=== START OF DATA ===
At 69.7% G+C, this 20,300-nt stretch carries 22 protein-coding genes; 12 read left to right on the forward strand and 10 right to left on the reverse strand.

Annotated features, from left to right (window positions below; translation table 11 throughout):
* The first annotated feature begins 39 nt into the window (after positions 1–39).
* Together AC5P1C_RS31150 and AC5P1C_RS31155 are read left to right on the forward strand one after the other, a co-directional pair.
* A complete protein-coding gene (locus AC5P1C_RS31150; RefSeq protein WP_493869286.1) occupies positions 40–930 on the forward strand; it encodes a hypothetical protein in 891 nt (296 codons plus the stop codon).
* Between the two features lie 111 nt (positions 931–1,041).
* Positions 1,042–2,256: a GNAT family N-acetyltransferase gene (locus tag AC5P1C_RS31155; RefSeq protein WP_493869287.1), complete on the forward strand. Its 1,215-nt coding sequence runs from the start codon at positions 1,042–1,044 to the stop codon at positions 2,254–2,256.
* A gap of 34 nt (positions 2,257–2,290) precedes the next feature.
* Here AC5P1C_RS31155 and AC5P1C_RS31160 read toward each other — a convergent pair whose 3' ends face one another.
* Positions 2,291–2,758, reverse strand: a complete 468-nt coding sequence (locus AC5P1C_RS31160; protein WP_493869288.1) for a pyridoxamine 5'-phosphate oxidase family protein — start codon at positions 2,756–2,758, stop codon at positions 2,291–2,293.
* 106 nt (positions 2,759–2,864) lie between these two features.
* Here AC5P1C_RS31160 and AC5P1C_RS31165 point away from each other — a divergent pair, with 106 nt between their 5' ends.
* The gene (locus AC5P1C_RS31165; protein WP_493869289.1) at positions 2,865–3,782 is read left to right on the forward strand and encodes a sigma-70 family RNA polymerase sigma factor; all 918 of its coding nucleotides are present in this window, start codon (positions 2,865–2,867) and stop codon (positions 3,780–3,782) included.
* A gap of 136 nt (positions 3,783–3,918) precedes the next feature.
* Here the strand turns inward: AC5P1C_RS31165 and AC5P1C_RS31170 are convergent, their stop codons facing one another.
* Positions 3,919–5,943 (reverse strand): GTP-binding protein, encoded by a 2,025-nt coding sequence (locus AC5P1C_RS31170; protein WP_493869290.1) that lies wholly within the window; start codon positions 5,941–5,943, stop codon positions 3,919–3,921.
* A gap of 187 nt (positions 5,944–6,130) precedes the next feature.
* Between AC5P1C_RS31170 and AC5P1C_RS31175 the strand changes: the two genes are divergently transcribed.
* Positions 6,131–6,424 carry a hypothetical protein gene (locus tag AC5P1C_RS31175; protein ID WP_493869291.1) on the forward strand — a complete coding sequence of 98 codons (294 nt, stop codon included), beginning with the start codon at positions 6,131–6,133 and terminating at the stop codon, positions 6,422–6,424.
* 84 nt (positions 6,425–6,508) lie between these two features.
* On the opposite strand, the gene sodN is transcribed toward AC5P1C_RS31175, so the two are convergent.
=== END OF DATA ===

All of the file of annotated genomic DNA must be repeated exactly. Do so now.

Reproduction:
At 69.7% G+C, this 20,300-nt stretch carries 22 protein-coding genes; 12 read left to right on the forward strand and 10 right to left on the reverse strand.

Annotated features, from left to right (window positions below; translation table 11 throughout):
* The first annotated feature begins 39 nt into the window (after positions 1–39).
* Together AC5P1C_RS31150 and AC5P1C_RS31155 are read left to right on the forward strand one after the other, a co-directional pair.
* A complete protein-coding gene (locus AC5P1C_RS31150; RefSeq protein WP_493869286.1) occupies positions 40–930 on the forward strand; it encodes a hypothetical protein in 891 nt (296 codons plus the stop codon).
* Between the two features lie 111 nt (positions 931–1,041).
* Positions 1,042–2,256: a GNAT family N-acetyltransferase gene (locus tag AC5P1C_RS31155; RefSeq protein WP_493869287.1), complete on the forward strand. Its 1,215-nt coding sequence runs from the start codon at positions 1,042–1,044 to the stop codon at positions 2,254–2,256.
* A gap of 34 nt (positions 2,257–2,290) precedes the next feature.
* Here AC5P1C_RS31155 and AC5P1C_RS31160 read toward each other — a convergent pair whose 3' ends face one another.
* Positions 2,291–2,758, reverse strand: a complete 468-nt coding sequence (locus AC5P1C_RS31160; protein WP_493869288.1) for a pyridoxamine 5'-phosphate oxidase family protein — start codon at positions 2,756–2,758, stop codon at positions 2,291–2,293.
* 106 nt (positions 2,759–2,864) lie between these two features.
* Here AC5P1C_RS31160 and AC5P1C_RS31165 point away from each other — a divergent pair, with 106 nt between their 5' ends.
* The gene (locus AC5P1C_RS31165; protein WP_493869289.1) at positions 2,865–3,782 is read left to right on the forward strand and encodes a sigma-70 family RNA polymerase sigma factor; all 918 of its coding nucleotides are present in this window, start codon (positions 2,865–2,867) and stop codon (positions 3,780–3,782) included.
* A gap of 136 nt (positions 3,783–3,918) precedes the next feature.
* Here the strand turns inward: AC5P1C_RS31165 and AC5P1C_RS31170 are convergent, their stop codons facing one another.
* Positions 3,919–5,943 (reverse strand): GTP-binding protein, encoded by a 2,025-nt coding sequence (locus AC5P1C_RS31170; protein WP_493869290.1) that lies wholly within the window; start codon positions 5,941–5,943, stop codon positions 3,919–3,921.
* A gap of 187 nt (positions 5,944–6,130) precedes the next feature.
* Between AC5P1C_RS31170 and AC5P1C_RS31175 the strand changes: the two genes are divergently transcribed.
* Positions 6,131–6,424 carry a hypothetical protein gene (locus tag AC5P1C_RS31175; protein ID WP_493869291.1) on the forward strand — a complete coding sequence of 98 codons (294 nt, stop codon included), beginning with the start codon at positions 6,131–6,133 and terminating at the stop codon, positions 6,422–6,424.
* 84 nt (positions 6,425–6,508) lie between these two features.
* On the opposite strand, the gene sodN is transcribed toward AC5P1C_RS31175, so the two are convergent.